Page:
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ISLAMABAD: United Nations Children’s Fund (UNICEF) has warned that 1.5 million children in flood-affected areas of 2022 are in dire need of lifesaving nutrition, saying that over eight million people in flood-affected areas are still without access to safe drinking water.

Abdullah Fadil, UNICEF representative in Pakistan said that the agency had appealed for financial assistance of $173.5 million for the current year to tackle the needs of the affected children but could only receive 57 percent of the call.

The UNICEF, in a statement issued here on Friday, warned, “One year after historic floods devastated Pakistan and a national state of emergency was declared, millions of children continue to need humanitarian assistance and access to essential services. Recovery and rehabilitation efforts remain under-funded.”

Last year’s floods submerged one-third of Pakistan, affecting 33 million people, half of whom were children. Vital infrastructure was damaged or destroyed, including 30,000 schools, 2,000 health facilities, and 4,300 water systems.

This season’s monsoon rains are worsening already challenging conditions for flood-affected communities, tragically claiming the lives of 87 children across the country this year. “Vulnerable children living in flood-affected areas have endured a horrific year,” Fadil said.

“They lost their loved ones, their homes and schools. As the monsoon rains return the fear of another climate disaster looms large. Recovery efforts continue, but many remain unreached, and the children of Pakistan risk being forgotten.”

Since August 2022, UNICEF along with the international community and other partner organisations have reached 3.6 million people with primary healthcare services; enabled access to safe water for 1.7 million people in areas where water networks were damaged or destroyed; reached over 545,000 children and caregivers with mental health and psychosocial support; and supported education for over 258,000 children.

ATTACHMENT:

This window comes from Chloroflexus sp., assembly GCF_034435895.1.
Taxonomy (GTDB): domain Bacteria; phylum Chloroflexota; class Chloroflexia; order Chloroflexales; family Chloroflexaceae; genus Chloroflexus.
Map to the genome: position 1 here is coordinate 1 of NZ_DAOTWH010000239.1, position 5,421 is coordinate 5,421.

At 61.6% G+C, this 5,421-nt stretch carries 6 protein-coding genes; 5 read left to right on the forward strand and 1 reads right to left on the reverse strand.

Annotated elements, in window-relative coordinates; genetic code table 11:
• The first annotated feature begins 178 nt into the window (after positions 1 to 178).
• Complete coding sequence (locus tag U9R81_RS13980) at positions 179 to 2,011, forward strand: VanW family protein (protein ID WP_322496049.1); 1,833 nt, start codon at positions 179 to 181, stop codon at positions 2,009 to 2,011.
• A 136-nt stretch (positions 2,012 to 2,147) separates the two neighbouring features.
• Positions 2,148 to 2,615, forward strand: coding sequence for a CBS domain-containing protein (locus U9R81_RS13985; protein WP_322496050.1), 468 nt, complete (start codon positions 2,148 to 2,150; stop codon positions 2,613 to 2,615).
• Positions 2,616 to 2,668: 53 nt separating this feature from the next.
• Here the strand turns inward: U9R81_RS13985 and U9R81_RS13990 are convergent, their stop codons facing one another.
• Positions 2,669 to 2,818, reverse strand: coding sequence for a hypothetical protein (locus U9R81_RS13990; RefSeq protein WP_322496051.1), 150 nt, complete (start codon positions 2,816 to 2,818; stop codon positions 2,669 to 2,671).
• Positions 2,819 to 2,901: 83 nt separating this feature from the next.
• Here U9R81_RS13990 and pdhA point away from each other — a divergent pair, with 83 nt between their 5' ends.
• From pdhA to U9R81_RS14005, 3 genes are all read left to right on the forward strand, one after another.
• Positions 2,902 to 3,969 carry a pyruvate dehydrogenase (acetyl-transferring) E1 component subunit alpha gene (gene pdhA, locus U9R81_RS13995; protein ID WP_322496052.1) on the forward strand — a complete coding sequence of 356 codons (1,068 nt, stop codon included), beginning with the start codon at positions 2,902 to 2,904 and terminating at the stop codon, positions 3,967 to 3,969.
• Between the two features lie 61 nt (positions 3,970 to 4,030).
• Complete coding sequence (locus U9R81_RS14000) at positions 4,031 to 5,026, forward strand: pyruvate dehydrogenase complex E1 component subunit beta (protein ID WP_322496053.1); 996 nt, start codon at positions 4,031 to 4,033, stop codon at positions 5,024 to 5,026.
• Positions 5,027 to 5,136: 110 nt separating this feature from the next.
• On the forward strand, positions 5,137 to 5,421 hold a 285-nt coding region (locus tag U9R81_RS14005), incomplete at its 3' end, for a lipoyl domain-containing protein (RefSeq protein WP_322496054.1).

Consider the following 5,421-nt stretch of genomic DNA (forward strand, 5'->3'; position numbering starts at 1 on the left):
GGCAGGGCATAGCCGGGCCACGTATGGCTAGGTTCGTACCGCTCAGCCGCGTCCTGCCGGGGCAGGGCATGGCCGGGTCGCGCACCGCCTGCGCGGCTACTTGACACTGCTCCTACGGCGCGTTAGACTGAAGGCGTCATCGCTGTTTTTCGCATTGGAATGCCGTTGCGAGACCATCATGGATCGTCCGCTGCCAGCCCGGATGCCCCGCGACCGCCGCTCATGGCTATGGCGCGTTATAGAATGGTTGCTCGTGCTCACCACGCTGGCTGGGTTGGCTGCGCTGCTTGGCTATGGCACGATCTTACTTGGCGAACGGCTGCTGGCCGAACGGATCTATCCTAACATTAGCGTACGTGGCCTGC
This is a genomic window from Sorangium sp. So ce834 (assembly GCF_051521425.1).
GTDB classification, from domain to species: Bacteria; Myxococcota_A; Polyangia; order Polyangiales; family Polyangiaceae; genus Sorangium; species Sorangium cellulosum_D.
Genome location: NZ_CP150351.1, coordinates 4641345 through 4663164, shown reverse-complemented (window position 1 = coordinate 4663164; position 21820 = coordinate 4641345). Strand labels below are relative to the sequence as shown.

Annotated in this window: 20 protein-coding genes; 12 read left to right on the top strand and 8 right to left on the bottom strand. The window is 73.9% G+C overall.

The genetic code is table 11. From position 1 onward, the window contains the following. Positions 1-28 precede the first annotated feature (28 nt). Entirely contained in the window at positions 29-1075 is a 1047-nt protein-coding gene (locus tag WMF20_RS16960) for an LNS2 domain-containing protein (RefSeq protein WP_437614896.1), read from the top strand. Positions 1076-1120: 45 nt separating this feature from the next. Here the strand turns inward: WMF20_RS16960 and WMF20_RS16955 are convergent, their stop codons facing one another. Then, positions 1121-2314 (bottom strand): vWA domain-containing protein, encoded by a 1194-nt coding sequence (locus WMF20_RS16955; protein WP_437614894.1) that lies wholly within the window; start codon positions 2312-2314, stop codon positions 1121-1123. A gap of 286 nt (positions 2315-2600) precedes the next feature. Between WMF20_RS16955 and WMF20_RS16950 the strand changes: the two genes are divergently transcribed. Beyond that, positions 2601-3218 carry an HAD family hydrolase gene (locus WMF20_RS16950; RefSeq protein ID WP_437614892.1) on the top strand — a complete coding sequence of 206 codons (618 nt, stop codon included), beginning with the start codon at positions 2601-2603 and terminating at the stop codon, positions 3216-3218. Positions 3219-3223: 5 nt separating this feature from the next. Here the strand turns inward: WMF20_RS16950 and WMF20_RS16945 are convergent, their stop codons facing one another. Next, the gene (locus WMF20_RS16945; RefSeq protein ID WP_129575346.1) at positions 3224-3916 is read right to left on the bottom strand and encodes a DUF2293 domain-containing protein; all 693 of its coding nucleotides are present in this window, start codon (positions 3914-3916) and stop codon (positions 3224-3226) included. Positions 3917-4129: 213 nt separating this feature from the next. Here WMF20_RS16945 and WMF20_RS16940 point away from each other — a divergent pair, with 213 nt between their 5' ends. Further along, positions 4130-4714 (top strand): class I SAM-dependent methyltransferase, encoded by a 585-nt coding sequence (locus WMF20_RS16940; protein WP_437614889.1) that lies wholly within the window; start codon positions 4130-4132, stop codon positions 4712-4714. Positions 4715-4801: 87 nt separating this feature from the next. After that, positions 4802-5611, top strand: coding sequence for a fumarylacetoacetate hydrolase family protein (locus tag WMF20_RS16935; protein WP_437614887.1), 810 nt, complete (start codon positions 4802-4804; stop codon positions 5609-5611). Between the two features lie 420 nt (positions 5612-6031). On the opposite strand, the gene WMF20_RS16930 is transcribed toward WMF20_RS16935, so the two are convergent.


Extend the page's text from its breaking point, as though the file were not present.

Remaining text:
Over the year, UNICEF has screened 2.1 million children for severe acute malnutrition – a condition where children are too thin for their height - and admitted 172,000 children for lifesaving treatment. Yet the needs continue to outstrip the resources required to respond.

“UNICEF calls on the government of Pakistan and partners to increase and sustain investment in basic social services for children and families. We must build back climate-resilient systems that bridge equity gaps and reduce vulnerability to climate shocks. We cannot forget the children of Pakistan. The flood waters have gone, but their troubles remain, in this climate-volatile region,” said Fadil.

On the other hand, this year flash floods triggered by monsoon rains since June 25, 2023, have claimed 212 lives including 87 children, 85 men, and 40 women. Moreover, the floods have also injured 307 people including 81 children 144 men, and 82 women as well as destroying 5,72 houses, killing 1,256 livestock, and sweeping away five bridges and destroying 23.82 kilometres of road networks.

The floods have also caused serious damage to the standing crops on thousands of acres of land thus, depriving the farming community of their livelihood. The current spell of monsoon that started on June 25 has caused major damage to crops in Punjab province, especially the area falling under Sutlej river bed, following India releases water from dams.

Owing to water releases from Indian authorities into River Sutlej which has caused massive flooding, the government of Punjab was forced to evacuate some 256,610 persons and shift them to safer places owing to the rise in water level in Sutlej.

With the issuance of timely early warning/ advisory and pro-active engagement of all stakeholders by the NDMA, coordinated evacuation of vulnerable/ at-risk population from low-lying areas adjacent to River Sutlej has been ensured in districts Kasur, Okara, Bahawalnagar, Pakpattan, Vehari, Bahawalpur, and Lodhran.

Copyright Business Recorder, 2023


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